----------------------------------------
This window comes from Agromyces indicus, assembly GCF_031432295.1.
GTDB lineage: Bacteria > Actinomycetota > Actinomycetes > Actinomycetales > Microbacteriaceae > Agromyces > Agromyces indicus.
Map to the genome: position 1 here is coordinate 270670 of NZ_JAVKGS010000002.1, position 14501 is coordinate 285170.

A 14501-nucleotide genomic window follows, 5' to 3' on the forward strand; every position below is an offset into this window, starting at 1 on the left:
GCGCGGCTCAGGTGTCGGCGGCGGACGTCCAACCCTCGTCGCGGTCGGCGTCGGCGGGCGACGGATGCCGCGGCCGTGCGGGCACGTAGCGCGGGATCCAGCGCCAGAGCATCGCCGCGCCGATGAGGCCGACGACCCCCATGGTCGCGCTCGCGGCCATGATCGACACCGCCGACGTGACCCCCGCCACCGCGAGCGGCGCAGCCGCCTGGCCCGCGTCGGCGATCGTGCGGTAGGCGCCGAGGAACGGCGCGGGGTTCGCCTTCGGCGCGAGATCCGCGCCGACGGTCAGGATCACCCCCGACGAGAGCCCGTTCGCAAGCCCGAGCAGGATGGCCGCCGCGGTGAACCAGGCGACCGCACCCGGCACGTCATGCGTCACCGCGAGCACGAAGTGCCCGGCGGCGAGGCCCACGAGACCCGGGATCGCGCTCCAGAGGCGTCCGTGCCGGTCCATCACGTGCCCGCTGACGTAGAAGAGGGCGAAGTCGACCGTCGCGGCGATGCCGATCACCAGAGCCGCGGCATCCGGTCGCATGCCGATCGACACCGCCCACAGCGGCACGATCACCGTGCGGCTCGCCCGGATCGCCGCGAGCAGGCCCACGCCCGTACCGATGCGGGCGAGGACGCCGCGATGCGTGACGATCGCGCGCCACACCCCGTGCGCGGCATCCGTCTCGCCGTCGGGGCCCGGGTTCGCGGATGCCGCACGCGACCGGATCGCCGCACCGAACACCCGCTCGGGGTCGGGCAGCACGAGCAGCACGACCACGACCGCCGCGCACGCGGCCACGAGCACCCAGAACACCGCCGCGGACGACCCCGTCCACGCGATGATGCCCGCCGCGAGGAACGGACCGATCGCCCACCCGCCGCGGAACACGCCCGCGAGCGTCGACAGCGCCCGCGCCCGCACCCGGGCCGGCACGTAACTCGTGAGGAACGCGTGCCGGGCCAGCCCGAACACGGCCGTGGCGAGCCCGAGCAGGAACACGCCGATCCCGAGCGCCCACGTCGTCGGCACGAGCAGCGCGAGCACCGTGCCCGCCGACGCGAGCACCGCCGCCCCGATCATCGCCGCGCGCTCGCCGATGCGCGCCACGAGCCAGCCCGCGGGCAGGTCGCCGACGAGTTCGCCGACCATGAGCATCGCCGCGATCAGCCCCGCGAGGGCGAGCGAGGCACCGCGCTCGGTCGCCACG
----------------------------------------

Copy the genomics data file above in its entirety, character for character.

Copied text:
This window comes from Agromyces indicus, assembly GCF_031432295.1.
GTDB lineage: Bacteria > Actinomycetota > Actinomycetes > Actinomycetales > Microbacteriaceae > Agromyces > Agromyces indicus.
Map to the genome: position 1 here is coordinate 270670 of NZ_JAVKGS010000002.1, position 14501 is coordinate 285170.

A 14501-nucleotide genomic window follows, 5' to 3' on the forward strand; every position below is an offset into this window, starting at 1 on the left:
GCGCGGCTCAGGTGTCGGCGGCGGACGTCCAACCCTCGTCGCGGTCGGCGTCGGCGGGCGACGGATGCCGCGGCCGTGCGGGCACGTAGCGCGGGATCCAGCGCCAGAGCATCGCCGCGCCGATGAGGCCGACGACCCCCATGGTCGCGCTCGCGGCCATGATCGACACCGCCGACGTGACCCCCGCCACCGCGAGCGGCGCAGCCGCCTGGCCCGCGTCGGCGATCGTGCGGTAGGCGCCGAGGAACGGCGCGGGGTTCGCCTTCGGCGCGAGATCCGCGCCGACGGTCAGGATCACCCCCGACGAGAGCCCGTTCGCAAGCCCGAGCAGGATGGCCGCCGCGGTGAACCAGGCGACCGCACCCGGCACGTCATGCGTCACCGCGAGCACGAAGTGCCCGGCGGCGAGGCCCACGAGACCCGGGATCGCGCTCCAGAGGCGTCCGTGCCGGTCCATCACGTGCCCGCTGACGTAGAAGAGGGCGAAGTCGACCGTCGCGGCGATGCCGATCACCAGAGCCGCGGCATCCGGTCGCATGCCGATCGACACCGCCCACAGCGGCACGATCACCGTGCGGCTCGCCCGGATCGCCGCGAGCAGGCCCACGCCCGTACCGATGCGGGCGAGGACGCCGCGATGCGTGACGATCGCGCGCCACACCCCGTGCGCGGCATCCGTCTCGCCGTCGGGGCCCGGGTTCGCGGATGCCGCACGCGACCGGATCGCCGCACCGAACACCCGCTCGGGGTCGGGCAGCACGAGCAGCACGACCACGACCGCCGCGCACGCGGCCACGAGCACCCAGAACACCGCCGCGGACGACCCCGTCCACGCGATGATGCCCGCCGCGAGGAACGGACCGATCGCCCACCCGCCGCGGAACACGCCCGCGAGCGTCGACAGCGCCCGCGCCCGCACCCGGGCCGGCACGTAACTCGTGAGGAACGCGTGCCGGGCCAGCCCGAACACGGCCGTGGCGAGCCCGAGCAGGAACACGCCGATCCCGAGCGCCCACGTCGTCGGCACGAGCAGCGCGAGCACCGTGCCCGCCGACGCGAGCACCGCCGCCCCGATCATCGCCGCGCGCTCGCCGATGCGCGCCACGAGCCAGCCCGCGGGCAGGTCGCCGACGAGTTCGCCGACCATGAGCATCGCCGCGATCAGCCCCGCGAGGGCGAGCGAGGCACCGCGCTCGGTCGCCACG